Your donations allow us to protect the doctor-patient relationship.

National Pain 480x360

Link to Original Post

A couple of pro-pain patients’ bills are under consideration in two New England states.

We reported recently on the bill Claudia Merandi has been promoting—one that passed the State House late last year and look promising to pass both houses this year.

Here’s a story we did on it last year.

Now In New Hampshire, a small group of chronic pain patient advocates have helped a state legislator who drafted a bill that advocates says will protect chronic pain patients — and the doctors who care for them.

Senate Bill 546 calls for providers to “administer care sufficient to treat a patient’s chronic pain based on ongoing, objective evaluations of the patient without fear of reprimand or discipline.” It also states that patient care and prescribing of medication, including opioid painkillers, should not be dictated by “pre-determined” guidelines.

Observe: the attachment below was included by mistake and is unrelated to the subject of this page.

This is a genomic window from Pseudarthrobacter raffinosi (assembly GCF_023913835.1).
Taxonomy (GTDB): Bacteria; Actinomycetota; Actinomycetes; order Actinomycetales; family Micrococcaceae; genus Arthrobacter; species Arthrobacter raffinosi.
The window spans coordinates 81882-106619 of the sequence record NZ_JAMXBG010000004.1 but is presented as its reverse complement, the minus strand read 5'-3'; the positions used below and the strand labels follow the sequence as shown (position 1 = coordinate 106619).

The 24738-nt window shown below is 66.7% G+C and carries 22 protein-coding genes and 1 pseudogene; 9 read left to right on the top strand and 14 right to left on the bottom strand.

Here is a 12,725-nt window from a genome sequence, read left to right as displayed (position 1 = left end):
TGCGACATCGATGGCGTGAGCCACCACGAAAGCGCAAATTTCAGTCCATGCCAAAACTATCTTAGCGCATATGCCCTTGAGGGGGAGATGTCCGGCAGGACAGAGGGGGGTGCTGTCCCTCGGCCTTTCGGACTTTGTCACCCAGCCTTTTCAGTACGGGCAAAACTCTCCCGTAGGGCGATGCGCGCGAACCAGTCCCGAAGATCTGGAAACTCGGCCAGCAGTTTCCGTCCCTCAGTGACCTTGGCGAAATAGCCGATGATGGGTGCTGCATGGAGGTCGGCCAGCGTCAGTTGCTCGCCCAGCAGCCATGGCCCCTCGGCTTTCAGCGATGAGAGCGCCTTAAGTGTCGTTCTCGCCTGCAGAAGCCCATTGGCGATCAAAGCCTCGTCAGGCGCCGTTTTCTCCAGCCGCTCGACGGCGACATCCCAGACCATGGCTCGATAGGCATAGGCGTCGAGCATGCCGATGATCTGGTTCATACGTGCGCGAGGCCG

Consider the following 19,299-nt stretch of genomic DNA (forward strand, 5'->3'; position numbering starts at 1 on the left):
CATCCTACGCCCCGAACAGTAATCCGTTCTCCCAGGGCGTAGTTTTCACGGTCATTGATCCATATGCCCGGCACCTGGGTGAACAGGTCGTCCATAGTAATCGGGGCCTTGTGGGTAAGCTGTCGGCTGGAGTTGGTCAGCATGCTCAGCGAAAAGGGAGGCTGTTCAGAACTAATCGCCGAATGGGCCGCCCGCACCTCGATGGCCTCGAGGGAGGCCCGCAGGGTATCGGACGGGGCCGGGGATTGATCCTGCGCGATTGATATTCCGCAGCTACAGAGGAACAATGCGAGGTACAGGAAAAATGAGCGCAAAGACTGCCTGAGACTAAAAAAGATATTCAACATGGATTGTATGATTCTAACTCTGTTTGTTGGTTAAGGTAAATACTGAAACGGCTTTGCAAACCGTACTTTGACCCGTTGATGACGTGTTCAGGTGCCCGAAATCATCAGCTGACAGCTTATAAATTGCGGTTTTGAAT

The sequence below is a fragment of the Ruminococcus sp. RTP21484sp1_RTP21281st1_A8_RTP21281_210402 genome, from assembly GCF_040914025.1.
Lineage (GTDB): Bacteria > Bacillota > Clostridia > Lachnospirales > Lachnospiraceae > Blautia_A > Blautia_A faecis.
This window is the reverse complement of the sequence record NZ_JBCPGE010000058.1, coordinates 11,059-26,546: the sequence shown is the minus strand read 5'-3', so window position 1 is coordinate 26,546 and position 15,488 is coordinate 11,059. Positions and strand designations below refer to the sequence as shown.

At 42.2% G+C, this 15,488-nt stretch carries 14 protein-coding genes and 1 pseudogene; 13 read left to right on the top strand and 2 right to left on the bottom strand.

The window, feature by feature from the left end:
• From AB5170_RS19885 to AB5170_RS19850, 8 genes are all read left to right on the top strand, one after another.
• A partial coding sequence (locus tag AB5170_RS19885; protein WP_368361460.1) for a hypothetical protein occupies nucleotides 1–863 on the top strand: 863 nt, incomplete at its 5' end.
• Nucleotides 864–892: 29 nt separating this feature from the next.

Sen. John Reagan, R-Deerfield, said he sponsored SB546 at the request of a friend who suffers from a chronic pain syndrome. “She said you can’t get a doctor to prescribe enough painkillers,” he said.

At issue are both federal and New Hampshire prescribing guidelines adopted in recent years in response to a concern about overuse of opioid medication. The CDC Guideline and parallel law enforcement action by the Drug Enforcement Administration have resulted in what chronic pain patient advocates believe is an overreaction—and that patients who have depended upon responsible use op opioid medication over an extended period of time to address their chronic pain.

As one of the New Hampshire advocates shared with us (without attribution), “The fact we are a small state actually helps us. We were a small and focused group and were able to get the ear of a sympathetic state legislator who quickly understood the problem the prescribing guidelines have created.”

As the National Pain Report has argued over the past several years, there is no federal pain policy, but rather at least 51 of them (representing each state and the District of Columbia)

The fact that advocates in these two states have been able to introduce this type of legislation is an example for people in other states to get to work at the policy level.